Death in Berlin wins Rosenberg Prize

January 3, 2012

Monica Black's Death in Berlin: From Weimar to Divided Germany, a recent addition to the Publications of the German Historical Institute series, has been awarded the Hans Rosenberg Prize by the Central European History Society. The Rosenberg Prize recognizes the best book published each year in the field of Central European history. It is named in honor of the pioneering social historian Hans Rosenberg (1904-1988), an émigré from Nazi Germany who influenced many generations of students at Brooklyn College and the University of California, Berkeley. The prize was announced at the annual meeting of the American Historical Association in early January.

Monica Black is assistant professor of history at the University of Tennessee, Knoxville. She received her PhD from the University of Virginia in 2006. Her dissertation, the basis for Death in Berlin, was awarded the Fritz Stern Dissertation Prize by the Friends of the German Historical Institute. Black also received the 2010 Fraenkel Prize in Contemporary History (Category B) from the Wiener Library Institute of Contemporary History for Death in Berlin. The Fraenkel Prize recognizes "outstanding work" in twentieth-century history.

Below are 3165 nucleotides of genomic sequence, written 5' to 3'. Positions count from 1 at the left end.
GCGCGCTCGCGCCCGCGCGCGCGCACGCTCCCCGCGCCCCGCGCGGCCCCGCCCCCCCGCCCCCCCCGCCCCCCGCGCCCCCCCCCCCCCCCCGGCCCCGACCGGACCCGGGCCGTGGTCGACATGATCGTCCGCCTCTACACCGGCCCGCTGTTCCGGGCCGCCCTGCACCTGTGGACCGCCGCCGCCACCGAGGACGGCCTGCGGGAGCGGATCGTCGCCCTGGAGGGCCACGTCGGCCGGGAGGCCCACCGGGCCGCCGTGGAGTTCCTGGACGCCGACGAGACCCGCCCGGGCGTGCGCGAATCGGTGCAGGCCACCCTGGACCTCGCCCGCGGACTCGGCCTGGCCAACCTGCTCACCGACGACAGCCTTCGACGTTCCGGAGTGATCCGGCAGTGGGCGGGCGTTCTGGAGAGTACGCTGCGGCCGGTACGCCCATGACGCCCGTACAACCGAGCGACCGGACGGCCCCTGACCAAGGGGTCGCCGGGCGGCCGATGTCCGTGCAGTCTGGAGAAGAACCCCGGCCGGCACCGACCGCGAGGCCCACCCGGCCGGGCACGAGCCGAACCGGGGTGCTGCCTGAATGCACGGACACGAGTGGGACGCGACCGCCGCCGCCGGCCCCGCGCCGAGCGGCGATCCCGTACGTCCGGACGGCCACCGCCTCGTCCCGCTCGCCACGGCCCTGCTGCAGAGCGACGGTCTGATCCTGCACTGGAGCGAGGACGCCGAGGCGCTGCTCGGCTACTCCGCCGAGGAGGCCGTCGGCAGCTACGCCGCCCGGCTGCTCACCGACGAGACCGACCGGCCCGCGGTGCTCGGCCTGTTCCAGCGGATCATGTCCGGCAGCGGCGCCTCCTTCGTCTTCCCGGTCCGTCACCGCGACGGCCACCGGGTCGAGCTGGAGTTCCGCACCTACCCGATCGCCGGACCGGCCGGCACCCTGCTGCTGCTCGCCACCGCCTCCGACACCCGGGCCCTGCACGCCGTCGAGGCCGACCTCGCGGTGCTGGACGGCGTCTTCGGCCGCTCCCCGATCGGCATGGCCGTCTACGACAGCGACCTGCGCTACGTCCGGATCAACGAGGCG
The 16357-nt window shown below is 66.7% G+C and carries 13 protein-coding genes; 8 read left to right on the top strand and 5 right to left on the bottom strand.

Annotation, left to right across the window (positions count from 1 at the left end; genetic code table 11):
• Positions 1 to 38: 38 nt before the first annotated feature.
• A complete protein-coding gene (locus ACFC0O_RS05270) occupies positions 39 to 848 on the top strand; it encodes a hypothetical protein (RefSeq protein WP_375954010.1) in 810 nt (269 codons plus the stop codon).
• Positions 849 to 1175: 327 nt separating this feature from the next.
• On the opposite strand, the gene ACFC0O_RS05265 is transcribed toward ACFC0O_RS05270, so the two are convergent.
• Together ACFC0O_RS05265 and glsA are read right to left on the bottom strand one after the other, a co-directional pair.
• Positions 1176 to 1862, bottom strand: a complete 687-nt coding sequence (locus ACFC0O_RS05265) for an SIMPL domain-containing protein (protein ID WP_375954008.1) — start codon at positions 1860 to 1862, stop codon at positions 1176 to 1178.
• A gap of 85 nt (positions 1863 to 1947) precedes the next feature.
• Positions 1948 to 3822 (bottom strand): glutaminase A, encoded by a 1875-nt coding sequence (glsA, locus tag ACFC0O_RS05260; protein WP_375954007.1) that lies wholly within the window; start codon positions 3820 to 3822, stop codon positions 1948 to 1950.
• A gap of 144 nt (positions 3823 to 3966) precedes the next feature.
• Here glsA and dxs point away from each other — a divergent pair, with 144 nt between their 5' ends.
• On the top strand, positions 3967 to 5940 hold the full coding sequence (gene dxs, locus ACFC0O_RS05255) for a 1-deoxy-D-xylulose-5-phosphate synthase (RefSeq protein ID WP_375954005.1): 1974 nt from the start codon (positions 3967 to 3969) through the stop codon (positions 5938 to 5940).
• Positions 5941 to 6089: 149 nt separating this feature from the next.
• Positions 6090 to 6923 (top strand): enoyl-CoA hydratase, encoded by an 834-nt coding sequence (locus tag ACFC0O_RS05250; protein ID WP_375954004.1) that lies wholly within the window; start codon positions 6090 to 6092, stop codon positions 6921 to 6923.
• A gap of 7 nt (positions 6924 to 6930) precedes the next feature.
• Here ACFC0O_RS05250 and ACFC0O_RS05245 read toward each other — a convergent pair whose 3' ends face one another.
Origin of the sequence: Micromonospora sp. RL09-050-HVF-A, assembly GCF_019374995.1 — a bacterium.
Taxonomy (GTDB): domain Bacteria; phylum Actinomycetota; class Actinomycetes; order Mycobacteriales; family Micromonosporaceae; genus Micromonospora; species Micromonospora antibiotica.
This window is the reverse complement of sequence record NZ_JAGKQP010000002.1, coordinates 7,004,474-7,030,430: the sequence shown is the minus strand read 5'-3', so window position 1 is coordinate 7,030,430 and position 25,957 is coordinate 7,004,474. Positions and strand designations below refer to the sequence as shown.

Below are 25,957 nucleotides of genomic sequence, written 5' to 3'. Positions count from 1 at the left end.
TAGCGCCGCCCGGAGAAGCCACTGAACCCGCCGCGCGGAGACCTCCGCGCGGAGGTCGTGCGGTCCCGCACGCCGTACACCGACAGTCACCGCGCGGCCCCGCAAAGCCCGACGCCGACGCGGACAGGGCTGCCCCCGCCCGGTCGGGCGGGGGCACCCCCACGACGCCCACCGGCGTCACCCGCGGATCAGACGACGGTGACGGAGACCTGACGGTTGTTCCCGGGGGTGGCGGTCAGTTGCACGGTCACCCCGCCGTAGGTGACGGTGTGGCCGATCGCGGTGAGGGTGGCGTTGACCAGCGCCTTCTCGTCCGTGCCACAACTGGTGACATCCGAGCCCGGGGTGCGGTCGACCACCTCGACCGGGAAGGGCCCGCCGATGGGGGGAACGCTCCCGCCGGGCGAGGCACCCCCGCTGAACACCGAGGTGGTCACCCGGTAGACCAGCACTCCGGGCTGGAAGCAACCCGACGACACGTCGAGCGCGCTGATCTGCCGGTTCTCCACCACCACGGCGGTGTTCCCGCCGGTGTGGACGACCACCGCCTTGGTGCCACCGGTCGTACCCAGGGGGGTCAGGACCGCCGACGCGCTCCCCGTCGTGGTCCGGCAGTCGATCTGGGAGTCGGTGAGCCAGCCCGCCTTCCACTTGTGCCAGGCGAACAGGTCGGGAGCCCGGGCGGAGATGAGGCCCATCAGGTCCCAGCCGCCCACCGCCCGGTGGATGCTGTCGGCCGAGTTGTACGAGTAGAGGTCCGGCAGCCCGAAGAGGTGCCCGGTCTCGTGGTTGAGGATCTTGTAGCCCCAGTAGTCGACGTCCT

Death in Berlin is available from Cambridge University Press.